Maybe deposing a city council person or county commissioner doesn’t seem like such a bad thing to you, but it is. Repeatedly, Texas courts have found that the only way an elected official can be deposed is via a recall by the voters. Circumventing the election and the representative democratic process is never a good thing.
But perhaps most absurd of all is the man who authored the bill, State Sen. Charles Perry (R-Lubbock). For those not familiar with Texas geography, Lubbock is about as far away as you can get from the Mexico border and still be inside the state. (Well, ok, there’s still a bunch of Panhandle past Lubbock, but that might as well be Oklahoma). This year Perry had the distinction of being listed among Texas Monthly’s worst politicians.
Perry was first elected to the state senate in 2014. He introduced anti-immigrant legislation soon after, but it failed. Never one to give up, Perry took full advantage of the new far right wing leadership that took over the state’s executive branch in January 2015, primarily, Lt. Gov. Dan Patrick.
Patrick is so conservative that even other Republicans give him the stink eye, wave their hands frantically and say “we’re not with him” all the damned time (though not often enough when it comes to casting their legislative ballots).
Backed by Patrick’s support of all things anti-Latino, anti-poor people, anti-poor school kids, anti-government transparency, as well as the convenient timing of Donald Trump fueling similar attitudes on a nationwide scale, and well, Perry’s racist bill got the green light this time around. Much to the perpetual shame of a vast majority of Texans.
Anyway, tonight was a win for common sense and common decency, but it was only a partial victory. U.S. District Judge Orlando Garcia didn’t strike down the part of the law which says local LEOs can ask a person about their immigration status.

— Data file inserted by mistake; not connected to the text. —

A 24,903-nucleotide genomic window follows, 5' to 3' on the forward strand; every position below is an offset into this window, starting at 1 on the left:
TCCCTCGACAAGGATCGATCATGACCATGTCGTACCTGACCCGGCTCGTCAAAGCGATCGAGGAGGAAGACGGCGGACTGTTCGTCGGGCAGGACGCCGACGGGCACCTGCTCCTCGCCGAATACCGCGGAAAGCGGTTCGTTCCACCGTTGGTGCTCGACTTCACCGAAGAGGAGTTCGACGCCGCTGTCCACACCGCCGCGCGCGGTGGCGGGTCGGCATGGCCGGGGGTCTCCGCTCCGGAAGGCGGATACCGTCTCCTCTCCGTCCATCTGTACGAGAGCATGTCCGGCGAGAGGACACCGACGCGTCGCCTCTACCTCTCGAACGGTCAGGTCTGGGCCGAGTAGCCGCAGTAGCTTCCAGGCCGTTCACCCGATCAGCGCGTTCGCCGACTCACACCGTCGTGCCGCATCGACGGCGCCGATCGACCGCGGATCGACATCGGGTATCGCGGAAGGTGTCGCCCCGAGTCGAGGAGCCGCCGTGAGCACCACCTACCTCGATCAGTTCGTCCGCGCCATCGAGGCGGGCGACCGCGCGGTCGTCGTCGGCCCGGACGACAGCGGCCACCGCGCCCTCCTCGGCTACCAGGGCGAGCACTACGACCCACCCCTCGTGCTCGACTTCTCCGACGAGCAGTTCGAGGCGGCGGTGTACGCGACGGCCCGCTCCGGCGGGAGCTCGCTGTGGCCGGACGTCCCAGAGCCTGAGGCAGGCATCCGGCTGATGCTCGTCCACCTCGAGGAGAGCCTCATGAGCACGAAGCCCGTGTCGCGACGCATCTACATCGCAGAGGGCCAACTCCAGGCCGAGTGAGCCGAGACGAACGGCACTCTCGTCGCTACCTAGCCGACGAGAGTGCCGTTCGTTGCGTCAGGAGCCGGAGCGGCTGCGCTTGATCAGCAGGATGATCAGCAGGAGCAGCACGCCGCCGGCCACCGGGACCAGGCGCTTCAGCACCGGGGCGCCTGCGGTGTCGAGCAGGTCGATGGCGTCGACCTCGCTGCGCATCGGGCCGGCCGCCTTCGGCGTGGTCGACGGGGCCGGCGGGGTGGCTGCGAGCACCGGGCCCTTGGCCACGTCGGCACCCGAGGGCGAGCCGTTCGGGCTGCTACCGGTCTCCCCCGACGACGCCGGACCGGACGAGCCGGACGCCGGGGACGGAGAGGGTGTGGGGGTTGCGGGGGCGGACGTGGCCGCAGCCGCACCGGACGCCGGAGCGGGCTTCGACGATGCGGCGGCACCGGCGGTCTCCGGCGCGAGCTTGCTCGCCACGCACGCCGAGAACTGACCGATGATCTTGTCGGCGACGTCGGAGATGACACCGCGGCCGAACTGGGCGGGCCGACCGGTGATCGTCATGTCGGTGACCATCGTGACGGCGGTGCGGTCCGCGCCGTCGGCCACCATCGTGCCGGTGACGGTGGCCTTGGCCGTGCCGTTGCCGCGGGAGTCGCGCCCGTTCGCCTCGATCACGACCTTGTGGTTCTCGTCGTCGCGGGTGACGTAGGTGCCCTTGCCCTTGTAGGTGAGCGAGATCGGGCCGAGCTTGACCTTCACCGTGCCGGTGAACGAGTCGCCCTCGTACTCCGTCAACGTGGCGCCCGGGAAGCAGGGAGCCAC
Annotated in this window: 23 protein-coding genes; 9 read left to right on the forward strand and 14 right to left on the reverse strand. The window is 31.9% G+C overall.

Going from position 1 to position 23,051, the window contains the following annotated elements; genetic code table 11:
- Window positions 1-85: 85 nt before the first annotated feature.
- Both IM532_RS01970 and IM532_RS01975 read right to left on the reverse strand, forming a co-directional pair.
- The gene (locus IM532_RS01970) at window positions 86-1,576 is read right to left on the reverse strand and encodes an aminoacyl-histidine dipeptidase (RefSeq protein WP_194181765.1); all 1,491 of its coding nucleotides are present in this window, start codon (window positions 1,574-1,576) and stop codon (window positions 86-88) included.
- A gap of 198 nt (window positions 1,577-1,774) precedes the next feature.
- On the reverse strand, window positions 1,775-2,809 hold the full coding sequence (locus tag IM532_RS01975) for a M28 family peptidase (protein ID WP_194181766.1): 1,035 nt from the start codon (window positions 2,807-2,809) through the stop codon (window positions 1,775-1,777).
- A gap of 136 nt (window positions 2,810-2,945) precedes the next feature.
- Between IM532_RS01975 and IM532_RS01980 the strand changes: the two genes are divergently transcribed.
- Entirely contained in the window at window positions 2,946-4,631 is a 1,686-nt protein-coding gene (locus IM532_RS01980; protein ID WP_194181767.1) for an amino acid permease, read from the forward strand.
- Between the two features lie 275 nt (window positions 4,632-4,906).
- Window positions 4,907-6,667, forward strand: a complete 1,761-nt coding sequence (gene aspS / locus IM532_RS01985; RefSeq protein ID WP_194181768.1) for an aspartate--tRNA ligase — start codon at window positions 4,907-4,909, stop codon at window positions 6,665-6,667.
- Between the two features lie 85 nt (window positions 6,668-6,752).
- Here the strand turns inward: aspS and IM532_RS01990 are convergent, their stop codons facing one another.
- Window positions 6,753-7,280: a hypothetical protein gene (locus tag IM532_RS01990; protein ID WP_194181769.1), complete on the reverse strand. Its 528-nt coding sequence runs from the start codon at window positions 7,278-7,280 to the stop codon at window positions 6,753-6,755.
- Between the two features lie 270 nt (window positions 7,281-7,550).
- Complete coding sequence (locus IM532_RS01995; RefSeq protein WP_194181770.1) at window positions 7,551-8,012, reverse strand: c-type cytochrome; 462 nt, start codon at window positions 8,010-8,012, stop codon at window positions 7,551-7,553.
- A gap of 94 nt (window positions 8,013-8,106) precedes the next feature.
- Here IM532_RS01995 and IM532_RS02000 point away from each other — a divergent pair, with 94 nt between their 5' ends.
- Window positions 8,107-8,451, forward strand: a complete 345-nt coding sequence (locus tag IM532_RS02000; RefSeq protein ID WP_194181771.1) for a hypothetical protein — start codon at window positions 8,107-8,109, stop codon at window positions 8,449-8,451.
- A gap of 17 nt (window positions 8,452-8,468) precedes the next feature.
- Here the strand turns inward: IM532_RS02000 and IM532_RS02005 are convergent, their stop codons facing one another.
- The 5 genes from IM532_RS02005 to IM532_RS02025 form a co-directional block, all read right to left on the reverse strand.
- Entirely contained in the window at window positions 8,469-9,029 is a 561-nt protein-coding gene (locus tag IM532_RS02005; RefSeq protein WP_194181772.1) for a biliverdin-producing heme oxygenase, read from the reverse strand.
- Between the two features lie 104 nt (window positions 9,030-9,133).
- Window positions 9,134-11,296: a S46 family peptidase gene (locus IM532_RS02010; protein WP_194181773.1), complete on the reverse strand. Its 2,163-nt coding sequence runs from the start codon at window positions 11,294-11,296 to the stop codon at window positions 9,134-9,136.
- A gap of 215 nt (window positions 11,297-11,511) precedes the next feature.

Nor did he provide any additional clarification about what an officer should do if they determine a person is, in fact, here without proper documentation. They could call federal agents, if they think it’s necessary. Or, they could let that person go along their way. It will be at the officer’s discretion.
And in the parts of Texas where this bill DOES have some support — places like Sen. Perry’s Lubbock, where more than 75 percent of the population is white — I’m willing to bet that “officer discretion” isn’t going to be that discrete to anyone with brown skin.
Think I’m being hyperbolic? Perry’s colleague and fellow state senator, José Rodríguez (D-El Paso), has previously spoken about the time he was detained by federal officials who questioned his immigration status at a Texas airport. Rodriguez, a former migrant farm worker, was at the time serving as the El Paso County attorney.
Another state legislator, Rep. Eddie Lucio, Jr. (D-Brownsville), was once detained as a child. He and his mother were actually deported to Reynosa, Mexico despite the fact that they are both American citizens. Lucio recounted that experience on the House floor during the legislative session.
So, the fight isn’t over. There’s still some life to this bill. But there’s also a shining spark of hope among those fighting for what is right. This evening I watched as members of La Union del Pueblo Entero (LUPE) celebrated the district court’s decision. I have hope yet that justice will indeed prevail.
Links (not embedded in the story because I’m on mobile and lolkinja):